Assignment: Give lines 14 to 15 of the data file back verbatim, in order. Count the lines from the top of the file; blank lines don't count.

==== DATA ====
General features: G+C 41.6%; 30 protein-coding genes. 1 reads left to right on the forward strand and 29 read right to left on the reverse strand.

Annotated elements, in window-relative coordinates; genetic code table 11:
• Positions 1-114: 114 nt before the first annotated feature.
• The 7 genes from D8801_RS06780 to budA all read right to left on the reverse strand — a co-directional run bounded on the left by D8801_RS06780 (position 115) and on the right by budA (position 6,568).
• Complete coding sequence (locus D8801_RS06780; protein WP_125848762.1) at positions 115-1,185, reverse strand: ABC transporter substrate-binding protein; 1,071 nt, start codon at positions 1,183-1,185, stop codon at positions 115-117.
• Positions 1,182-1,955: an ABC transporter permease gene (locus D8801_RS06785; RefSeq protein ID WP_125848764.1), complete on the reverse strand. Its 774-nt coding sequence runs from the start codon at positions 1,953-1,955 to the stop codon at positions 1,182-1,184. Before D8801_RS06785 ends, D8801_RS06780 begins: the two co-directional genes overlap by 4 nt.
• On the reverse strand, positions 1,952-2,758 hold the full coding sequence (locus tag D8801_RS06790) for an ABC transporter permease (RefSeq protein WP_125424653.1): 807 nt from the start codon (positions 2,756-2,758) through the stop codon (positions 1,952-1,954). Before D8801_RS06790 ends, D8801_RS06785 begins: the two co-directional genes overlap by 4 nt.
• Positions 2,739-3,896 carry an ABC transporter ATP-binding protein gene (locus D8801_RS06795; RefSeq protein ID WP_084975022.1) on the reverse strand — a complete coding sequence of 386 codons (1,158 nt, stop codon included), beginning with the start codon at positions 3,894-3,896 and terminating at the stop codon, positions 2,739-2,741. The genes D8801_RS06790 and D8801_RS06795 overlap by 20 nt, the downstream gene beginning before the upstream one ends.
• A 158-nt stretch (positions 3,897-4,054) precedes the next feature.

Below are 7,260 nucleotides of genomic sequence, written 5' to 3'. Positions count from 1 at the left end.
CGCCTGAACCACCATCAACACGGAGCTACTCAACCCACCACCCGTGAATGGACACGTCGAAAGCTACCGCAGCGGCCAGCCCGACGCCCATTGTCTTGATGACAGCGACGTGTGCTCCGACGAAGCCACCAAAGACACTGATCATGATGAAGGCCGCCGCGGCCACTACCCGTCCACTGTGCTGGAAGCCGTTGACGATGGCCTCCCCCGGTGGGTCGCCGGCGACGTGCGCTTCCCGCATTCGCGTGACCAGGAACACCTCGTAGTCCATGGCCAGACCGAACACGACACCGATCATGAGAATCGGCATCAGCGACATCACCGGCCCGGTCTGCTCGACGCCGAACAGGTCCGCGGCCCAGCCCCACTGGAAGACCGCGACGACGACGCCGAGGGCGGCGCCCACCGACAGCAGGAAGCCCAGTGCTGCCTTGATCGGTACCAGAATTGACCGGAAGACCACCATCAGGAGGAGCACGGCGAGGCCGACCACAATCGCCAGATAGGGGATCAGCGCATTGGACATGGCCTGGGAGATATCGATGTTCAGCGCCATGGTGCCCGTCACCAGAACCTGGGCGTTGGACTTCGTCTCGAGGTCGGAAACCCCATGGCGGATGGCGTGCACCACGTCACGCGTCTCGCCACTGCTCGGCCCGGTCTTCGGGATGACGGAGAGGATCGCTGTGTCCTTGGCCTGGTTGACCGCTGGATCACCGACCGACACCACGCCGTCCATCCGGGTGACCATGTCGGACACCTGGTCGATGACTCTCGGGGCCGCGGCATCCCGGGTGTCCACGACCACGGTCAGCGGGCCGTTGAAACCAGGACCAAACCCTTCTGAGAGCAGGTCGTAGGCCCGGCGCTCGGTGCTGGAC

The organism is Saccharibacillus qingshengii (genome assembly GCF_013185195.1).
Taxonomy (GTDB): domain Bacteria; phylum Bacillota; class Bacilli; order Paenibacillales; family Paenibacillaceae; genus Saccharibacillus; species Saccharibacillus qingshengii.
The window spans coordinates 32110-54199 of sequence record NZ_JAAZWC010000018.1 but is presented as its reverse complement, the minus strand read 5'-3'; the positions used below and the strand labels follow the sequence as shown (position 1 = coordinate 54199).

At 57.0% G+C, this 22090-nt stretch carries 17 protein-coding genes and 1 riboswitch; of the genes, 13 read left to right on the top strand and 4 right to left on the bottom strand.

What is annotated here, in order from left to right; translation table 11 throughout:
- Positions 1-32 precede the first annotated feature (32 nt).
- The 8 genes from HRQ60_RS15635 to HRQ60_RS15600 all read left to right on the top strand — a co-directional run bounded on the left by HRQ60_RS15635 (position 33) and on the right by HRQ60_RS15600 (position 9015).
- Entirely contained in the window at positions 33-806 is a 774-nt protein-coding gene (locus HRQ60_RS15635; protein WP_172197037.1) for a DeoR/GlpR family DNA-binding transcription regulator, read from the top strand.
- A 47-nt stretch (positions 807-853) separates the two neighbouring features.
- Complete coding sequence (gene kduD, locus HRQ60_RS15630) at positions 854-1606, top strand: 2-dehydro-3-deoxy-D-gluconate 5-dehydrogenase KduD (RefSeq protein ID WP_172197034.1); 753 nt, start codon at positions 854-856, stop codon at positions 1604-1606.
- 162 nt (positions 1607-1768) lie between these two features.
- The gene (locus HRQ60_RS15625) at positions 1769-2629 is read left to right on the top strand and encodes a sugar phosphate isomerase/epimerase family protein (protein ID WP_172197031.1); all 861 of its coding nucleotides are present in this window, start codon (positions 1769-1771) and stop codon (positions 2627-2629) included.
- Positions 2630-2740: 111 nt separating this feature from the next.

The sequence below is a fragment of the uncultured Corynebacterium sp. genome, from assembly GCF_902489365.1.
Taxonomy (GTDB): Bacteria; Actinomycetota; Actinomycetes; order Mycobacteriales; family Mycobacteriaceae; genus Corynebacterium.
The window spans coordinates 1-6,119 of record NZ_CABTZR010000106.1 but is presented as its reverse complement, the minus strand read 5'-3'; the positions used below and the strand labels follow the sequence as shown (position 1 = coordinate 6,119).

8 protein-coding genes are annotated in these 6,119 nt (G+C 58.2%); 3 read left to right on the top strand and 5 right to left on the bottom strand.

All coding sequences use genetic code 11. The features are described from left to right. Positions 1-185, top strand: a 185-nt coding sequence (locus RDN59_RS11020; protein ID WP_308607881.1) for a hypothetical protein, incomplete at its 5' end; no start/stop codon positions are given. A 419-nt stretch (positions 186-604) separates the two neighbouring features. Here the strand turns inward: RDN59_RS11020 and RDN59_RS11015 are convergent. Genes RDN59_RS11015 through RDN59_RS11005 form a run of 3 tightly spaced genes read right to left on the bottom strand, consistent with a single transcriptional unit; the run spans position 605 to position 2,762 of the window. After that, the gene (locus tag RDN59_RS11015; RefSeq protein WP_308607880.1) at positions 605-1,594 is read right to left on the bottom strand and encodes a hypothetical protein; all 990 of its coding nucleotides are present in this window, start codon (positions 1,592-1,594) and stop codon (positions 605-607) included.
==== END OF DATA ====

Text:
The window spans coordinates 32110-54199 of sequence record NZ_JAAZWC010000018.1 but is presented as its reverse complement, the minus strand read 5'-3'; the positions used below and the strand labels follow the sequence as shown (position 1 = coordinate 54199).

At 57.0% G+C, this 22090-nt stretch carries 17 protein-coding genes and 1 riboswitch; of the genes, 13 read left to right on the top strand and 4 right to left on the bottom strand.